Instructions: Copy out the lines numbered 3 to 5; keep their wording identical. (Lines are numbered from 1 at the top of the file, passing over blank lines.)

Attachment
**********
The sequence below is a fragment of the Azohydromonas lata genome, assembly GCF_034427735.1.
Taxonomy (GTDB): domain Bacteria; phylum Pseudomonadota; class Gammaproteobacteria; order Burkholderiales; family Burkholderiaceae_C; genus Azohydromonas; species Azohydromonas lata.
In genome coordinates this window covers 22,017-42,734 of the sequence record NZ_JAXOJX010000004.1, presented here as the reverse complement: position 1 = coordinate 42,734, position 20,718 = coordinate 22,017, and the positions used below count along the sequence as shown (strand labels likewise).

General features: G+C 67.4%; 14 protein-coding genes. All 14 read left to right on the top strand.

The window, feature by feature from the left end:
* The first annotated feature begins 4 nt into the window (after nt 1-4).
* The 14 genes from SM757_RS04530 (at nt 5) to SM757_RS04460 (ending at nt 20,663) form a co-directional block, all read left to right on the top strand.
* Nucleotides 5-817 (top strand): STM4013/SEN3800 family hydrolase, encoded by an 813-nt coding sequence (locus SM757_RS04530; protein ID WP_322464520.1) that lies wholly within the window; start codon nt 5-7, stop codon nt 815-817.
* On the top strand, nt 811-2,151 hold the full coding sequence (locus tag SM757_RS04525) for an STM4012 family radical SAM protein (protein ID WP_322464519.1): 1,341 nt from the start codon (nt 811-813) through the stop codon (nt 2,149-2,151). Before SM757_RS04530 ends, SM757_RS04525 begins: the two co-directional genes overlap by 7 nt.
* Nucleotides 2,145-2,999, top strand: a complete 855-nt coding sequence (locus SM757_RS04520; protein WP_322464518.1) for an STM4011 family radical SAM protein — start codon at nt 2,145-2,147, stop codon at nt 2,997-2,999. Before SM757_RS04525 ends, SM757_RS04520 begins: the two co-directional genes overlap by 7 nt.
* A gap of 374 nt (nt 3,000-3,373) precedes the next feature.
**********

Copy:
In genome coordinates this window covers 22,017-42,734 of the sequence record NZ_JAXOJX010000004.1, presented here as the reverse complement: position 1 = coordinate 42,734, position 20,718 = coordinate 22,017, and the positions used below count along the sequence as shown (strand labels likewise).

General features: G+C 67.4%; 14 protein-coding genes. All 14 read left to right on the top strand.

The window, feature by feature from the left end: